The research was conducted for various purposes, including patent management, patent transactions, and patent landscaping.

Many patent data and analytics service providers also created evaluation indicators based on their own understanding of patent quality, value, and price.

Utilizing assumptions, foundations, and key parameters formulated as secret “recipes”, these early approaches and indicators often had difficulty overcoming several significant challenges.

Their main pain point is that they often aggregate multiple distinct elements into a single indicator, which makes such an indicator vague and unclear.

Whether such an indicator reflects the true patent value or not, it often provides no reason as to why the patent is of any value: to establish it, each distinct element or “recipe” used by patent practitioners to evaluate patents must be transparent.

However, unsurprisingly, most practitioners are unwilling to divulge the secrets of their trade.

Even if the “recipes” are published, proving the relevance of this aggregation of multiple considerations still remains problematic, simply because there is no single meaning for the indicator.

This lack of consistency in interpretation has caused controversy among patent professionals of different backgrounds and experience levels, ultimately leading clients astray.

In contrast to the aggregated indicator approach, some vendors or researchers set up simple parameters, such as the number of forward-citations or the number of family members for evaluation.

These simple parameter approaches, however, have forced users to return to their offline assessments by aggregating up the parameters by themselves, since it is even harder to tell the relevance and weight of the contribution of each parameter.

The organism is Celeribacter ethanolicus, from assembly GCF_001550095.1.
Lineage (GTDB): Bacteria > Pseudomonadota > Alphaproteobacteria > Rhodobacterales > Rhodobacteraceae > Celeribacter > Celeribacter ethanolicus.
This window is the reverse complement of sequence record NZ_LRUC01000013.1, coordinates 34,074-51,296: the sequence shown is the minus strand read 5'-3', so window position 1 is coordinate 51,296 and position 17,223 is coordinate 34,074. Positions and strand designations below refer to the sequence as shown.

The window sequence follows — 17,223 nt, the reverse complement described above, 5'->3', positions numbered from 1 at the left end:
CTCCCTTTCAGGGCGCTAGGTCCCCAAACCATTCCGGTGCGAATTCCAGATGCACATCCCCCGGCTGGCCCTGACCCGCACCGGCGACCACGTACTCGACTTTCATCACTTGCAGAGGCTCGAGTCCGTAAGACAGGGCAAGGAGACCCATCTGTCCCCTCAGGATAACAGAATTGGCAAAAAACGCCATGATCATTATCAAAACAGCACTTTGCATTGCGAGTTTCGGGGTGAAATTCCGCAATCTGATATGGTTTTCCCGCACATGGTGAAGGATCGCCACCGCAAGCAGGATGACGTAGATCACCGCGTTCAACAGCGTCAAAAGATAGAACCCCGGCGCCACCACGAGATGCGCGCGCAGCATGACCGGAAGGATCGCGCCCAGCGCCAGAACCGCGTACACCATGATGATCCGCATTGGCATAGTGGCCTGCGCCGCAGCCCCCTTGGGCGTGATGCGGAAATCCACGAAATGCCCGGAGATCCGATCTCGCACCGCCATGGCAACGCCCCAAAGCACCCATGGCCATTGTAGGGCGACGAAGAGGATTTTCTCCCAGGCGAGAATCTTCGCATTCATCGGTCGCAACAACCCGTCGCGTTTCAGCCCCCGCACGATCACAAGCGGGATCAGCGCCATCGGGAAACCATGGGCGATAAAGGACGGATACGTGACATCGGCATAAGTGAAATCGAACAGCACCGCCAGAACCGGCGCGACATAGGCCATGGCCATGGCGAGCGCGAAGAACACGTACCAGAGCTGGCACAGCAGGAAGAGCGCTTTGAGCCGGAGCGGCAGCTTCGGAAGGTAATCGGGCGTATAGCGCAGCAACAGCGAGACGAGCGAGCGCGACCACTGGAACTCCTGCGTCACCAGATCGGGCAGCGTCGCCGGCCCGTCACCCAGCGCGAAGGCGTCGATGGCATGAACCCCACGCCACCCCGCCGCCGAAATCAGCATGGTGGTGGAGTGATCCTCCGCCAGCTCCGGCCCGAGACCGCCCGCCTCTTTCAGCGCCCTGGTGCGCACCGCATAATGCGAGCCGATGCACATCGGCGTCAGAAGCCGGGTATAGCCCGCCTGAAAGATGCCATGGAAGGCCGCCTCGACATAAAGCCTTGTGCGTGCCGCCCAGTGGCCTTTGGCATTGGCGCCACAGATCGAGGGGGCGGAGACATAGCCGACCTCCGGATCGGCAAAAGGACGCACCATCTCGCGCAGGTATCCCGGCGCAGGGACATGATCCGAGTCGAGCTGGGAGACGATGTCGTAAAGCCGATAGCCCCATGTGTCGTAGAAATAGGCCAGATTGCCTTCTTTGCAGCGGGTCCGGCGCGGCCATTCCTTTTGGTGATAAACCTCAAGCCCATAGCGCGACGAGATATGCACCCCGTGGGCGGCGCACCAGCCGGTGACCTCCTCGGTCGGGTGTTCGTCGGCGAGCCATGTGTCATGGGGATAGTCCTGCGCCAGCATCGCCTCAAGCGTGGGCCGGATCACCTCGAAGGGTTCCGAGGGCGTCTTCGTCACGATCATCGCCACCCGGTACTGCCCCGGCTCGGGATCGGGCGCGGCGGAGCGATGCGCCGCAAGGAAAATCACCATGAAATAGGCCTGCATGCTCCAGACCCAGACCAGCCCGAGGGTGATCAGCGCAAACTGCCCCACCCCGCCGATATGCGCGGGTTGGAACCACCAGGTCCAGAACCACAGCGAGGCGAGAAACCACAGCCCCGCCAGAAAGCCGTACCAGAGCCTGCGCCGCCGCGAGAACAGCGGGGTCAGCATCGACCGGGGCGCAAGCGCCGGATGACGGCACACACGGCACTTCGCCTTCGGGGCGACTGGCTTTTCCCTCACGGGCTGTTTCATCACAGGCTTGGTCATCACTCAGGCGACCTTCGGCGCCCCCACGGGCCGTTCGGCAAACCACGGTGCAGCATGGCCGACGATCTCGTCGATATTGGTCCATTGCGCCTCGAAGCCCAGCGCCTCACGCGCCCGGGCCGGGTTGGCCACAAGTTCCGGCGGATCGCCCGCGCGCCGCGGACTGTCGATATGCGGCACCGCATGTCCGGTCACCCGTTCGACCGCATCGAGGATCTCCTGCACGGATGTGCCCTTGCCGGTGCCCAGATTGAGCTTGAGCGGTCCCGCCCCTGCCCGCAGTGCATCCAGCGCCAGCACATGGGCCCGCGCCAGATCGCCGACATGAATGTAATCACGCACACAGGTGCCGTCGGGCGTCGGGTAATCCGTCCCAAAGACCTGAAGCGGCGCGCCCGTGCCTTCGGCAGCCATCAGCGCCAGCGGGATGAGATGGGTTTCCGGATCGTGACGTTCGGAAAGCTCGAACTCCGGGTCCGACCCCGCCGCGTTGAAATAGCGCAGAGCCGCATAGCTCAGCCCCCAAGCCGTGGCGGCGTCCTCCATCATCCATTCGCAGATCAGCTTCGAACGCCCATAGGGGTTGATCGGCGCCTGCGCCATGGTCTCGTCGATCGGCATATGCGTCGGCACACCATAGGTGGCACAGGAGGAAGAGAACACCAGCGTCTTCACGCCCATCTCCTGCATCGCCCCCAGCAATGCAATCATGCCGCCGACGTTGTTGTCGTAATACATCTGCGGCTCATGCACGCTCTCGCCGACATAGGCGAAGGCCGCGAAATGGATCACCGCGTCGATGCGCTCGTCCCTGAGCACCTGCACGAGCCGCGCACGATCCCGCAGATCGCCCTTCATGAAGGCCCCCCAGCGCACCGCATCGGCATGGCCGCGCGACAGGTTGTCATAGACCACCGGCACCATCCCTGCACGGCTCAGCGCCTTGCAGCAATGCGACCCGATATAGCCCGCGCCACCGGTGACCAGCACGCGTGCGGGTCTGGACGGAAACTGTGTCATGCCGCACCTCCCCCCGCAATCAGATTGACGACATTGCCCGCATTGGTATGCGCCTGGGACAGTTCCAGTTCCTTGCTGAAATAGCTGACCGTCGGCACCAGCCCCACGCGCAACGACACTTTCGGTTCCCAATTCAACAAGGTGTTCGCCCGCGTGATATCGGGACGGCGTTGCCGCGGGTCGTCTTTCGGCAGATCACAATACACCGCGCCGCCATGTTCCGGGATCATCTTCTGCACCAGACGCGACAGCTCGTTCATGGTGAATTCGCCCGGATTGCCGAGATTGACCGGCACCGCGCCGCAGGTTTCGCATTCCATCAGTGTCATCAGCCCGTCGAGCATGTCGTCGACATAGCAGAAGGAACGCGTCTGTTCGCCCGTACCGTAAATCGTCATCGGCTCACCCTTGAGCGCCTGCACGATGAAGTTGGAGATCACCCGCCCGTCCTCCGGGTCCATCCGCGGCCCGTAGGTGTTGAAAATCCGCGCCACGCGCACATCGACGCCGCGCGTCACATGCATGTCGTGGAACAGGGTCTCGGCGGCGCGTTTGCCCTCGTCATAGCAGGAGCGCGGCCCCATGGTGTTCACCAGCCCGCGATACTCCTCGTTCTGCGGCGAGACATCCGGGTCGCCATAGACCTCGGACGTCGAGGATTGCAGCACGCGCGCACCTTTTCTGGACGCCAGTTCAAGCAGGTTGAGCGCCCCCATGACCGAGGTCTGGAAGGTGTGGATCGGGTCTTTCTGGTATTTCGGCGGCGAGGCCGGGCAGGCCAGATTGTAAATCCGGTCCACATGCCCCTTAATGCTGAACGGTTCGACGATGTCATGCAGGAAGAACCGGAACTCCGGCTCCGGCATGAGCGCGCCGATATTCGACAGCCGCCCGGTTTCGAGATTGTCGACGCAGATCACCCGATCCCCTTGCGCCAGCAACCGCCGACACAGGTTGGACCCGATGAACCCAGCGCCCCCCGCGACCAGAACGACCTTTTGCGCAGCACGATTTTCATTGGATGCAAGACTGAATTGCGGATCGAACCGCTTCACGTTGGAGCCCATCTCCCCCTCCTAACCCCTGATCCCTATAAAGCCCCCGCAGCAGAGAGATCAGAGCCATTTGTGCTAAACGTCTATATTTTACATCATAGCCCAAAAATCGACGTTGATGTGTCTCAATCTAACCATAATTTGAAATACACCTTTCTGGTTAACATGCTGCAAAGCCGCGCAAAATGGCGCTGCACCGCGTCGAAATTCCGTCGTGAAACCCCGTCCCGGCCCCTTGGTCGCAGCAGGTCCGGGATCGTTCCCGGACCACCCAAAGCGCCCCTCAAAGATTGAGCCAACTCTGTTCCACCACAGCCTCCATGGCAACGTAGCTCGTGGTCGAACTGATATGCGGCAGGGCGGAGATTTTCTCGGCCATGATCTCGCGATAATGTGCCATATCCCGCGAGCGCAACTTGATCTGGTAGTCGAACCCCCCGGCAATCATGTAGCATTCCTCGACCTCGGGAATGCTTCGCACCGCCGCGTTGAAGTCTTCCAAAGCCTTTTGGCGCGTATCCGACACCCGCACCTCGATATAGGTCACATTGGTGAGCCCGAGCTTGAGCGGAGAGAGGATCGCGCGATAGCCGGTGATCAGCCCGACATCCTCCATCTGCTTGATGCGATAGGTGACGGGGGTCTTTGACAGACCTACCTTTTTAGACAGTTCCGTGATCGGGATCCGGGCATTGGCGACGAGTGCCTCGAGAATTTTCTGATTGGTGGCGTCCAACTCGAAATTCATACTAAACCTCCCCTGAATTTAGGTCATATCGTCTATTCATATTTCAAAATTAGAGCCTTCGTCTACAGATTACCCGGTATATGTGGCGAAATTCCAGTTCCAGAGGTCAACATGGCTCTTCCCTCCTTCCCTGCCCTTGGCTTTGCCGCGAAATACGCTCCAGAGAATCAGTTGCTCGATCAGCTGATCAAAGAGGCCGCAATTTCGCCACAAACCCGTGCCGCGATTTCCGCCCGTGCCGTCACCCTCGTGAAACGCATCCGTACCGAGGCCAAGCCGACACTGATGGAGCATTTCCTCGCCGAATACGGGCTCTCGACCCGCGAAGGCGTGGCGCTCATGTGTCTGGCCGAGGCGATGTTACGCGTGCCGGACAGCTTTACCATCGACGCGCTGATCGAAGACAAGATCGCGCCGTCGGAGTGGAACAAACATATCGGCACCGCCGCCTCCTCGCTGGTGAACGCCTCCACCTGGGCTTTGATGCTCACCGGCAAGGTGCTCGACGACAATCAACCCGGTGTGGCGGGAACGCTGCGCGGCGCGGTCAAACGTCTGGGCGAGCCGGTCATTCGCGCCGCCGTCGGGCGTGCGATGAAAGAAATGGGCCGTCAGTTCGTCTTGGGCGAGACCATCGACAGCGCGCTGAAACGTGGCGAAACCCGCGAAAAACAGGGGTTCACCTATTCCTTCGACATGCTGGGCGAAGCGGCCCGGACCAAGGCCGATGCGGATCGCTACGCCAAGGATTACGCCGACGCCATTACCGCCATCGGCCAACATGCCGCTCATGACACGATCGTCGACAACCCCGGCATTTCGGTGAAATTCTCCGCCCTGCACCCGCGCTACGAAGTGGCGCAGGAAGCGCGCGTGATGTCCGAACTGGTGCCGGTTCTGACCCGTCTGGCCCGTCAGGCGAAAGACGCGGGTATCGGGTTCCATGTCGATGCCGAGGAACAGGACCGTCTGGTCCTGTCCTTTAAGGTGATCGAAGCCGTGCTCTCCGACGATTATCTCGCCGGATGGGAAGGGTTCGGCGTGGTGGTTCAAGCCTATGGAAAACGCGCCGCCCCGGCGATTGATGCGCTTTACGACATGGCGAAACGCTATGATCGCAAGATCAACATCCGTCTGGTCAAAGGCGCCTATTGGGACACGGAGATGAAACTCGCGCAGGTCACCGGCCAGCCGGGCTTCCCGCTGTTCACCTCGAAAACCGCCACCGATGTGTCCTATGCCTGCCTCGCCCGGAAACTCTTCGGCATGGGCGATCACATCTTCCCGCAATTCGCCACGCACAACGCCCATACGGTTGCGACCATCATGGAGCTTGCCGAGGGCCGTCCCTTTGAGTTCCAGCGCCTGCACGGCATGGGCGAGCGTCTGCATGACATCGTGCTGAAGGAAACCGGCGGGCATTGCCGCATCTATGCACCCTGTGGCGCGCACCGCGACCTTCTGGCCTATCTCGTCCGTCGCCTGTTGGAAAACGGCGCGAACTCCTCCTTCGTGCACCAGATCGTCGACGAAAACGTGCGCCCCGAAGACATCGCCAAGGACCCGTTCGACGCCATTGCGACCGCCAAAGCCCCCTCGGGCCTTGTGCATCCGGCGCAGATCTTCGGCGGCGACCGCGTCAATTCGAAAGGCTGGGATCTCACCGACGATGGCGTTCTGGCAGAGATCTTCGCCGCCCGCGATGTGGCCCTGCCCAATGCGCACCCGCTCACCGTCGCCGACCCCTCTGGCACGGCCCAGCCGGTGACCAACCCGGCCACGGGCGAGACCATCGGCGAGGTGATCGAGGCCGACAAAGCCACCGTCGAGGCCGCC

As a result, returning to case-by-case evaluation happens as a matter of course.

A more meaningful and useful method for patent evaluation

With the emergence of big data and machine learning technology, data modeling for predicting the tendency of a specific event involving patents has now become possible.

As long as the big data provides sufficient information for machine learning to extract useful patent data, this technology may provide an analysis that resembles patent value.

There are researchers and service providers who have been trying to leverage machine learning technology to uncover the strength, or other indexes, of patent data.

However, these indexes either confuse the fundamental concept of patent quality and patent value or ignore patent quality altogether.

To address such issues, InQuartik developed a more meaningful and useful method to evaluate patents via its Patentcloud platform, which includes the exclusive and proprietary Patent Quality and Value Rankings.

Quality and Value Rankings in Patentcloud.

By separating these two indicators, users can leverage the Patent Value Ranking and the Patent Quality Ranking independently for different decision points in the patent life cycle, and even obtain patent intelligence for insights, such as patent clearance, patent portfolio, patent landscape, and patent due diligence for M&A and investment purposes.

Patentcloud’s Patent Value Ranking focuses on reflecting the relative tendency of a patent to be practiced or monetized after its issuance.

The Patent Quality Ranking focuses on indicating the relative eventuality of prior art references being found for a patent, which can threaten its validity.

These rankings are not meant to replace a case-by-case evaluation of a specific patent but are instead intended not only to serve as an effective filter or additional dimension when dealing with patent data but also to provide actionable intelligence.

Download our white paper Patent Quality and Value Rankings to discover how the Patent Quality and Value Rankings work in detail.